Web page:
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Disclosures:

Robert E. Lanford - Grant/Research Support: Arrowhead Research

Christine I. Wooddell - Employment: Arrowhead Research Corporation

Qili Chu - Employment: Arrowhead Madison

Bruce Given - Board Membership: Icon plc, Calando Pharmaceuticals; Consulting: Leonardo Biosystems, Inc; Employment: Arrowhead Research Corp

David L. Lewis - Employment: Arrowhead Research Corporation

The following people have nothing to disclose: Deborah Chavez, Claudia Oropeza, Holly L. Hamilton, Alan McLachlan, Christopher R. Anzalone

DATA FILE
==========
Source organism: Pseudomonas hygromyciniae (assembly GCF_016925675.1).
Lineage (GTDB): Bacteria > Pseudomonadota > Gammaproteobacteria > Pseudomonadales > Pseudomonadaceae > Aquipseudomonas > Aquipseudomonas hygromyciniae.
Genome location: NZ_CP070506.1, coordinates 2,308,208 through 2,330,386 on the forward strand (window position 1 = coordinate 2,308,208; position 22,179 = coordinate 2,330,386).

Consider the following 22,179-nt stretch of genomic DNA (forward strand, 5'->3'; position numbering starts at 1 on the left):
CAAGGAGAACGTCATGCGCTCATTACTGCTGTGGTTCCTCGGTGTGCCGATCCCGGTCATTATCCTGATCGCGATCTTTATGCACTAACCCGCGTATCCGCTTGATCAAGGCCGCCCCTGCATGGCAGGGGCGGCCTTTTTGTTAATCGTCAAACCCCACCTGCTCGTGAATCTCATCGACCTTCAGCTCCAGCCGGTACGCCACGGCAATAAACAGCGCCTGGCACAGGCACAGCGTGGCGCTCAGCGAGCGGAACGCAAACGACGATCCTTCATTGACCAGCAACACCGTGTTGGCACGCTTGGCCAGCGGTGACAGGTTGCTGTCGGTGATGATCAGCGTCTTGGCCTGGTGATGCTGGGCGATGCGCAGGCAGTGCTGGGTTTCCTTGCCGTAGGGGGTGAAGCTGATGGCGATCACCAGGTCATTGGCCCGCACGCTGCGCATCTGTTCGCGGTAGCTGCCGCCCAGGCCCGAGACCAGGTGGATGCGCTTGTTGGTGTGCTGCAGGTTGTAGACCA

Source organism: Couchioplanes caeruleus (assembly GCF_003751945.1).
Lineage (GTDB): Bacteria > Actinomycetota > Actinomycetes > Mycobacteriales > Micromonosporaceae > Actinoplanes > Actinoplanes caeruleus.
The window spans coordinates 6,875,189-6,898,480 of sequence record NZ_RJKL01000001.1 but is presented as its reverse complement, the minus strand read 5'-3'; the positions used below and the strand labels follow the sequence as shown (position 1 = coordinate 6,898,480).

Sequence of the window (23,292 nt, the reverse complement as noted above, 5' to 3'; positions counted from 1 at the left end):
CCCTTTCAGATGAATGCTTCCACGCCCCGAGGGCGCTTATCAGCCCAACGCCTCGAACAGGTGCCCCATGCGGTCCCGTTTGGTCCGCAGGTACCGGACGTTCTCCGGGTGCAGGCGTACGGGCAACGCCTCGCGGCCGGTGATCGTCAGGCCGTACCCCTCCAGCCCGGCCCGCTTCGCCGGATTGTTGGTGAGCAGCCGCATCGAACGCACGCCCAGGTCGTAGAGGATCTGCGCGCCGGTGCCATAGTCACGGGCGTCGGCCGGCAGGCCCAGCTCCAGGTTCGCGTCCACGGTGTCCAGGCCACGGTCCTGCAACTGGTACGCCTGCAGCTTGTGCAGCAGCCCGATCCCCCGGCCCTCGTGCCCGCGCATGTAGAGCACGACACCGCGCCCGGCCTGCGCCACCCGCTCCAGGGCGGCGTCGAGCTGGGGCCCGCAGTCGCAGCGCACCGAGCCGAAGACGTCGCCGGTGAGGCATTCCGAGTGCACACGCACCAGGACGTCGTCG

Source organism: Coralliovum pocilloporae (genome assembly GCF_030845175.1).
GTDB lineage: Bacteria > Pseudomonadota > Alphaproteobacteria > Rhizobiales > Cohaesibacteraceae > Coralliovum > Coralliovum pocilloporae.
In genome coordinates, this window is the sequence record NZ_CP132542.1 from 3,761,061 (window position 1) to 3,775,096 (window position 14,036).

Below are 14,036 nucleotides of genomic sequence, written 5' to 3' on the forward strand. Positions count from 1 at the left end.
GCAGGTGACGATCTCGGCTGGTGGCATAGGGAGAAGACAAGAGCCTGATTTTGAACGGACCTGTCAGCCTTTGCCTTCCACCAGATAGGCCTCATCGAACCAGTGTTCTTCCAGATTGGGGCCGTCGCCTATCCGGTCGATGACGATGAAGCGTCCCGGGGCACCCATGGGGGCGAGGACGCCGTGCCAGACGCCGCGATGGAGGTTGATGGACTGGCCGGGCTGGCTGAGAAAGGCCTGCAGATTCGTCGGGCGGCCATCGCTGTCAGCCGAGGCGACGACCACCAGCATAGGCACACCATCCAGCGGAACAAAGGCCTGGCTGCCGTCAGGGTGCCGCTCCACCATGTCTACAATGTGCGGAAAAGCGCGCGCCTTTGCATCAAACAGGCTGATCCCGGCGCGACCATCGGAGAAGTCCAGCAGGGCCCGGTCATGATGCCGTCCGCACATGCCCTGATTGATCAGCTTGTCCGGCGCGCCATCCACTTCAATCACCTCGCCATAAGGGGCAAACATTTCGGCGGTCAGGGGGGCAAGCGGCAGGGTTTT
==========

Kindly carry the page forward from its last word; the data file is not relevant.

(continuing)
1036

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HBsAg Loss Is Correlated With Distinct Patterns Of Baseline Viral Diversity Within Core and HBx Genes in Genotypes (GT) A and D, HBeAg+ Chronic Hepatitis B (CHB) Subjects Treated With Tenofovir DF (TDF) Longterm

Kathryn M. Kitrinos1, Paul N. Hengen1, Raul E. Aguilar Schall1, Phillip Dinh1, Hendrik W. Reesink2, Fabien Zoulim3, Prista Charu-worn1;
1Gilead Sciences, Foster City, CA; 2Department of Gas-troenterology and Hepatology, Academic Medical Center, Amsterdam, Netherlands; 3INSERM U1052, Hospices Civils de Lyon, Lyon, France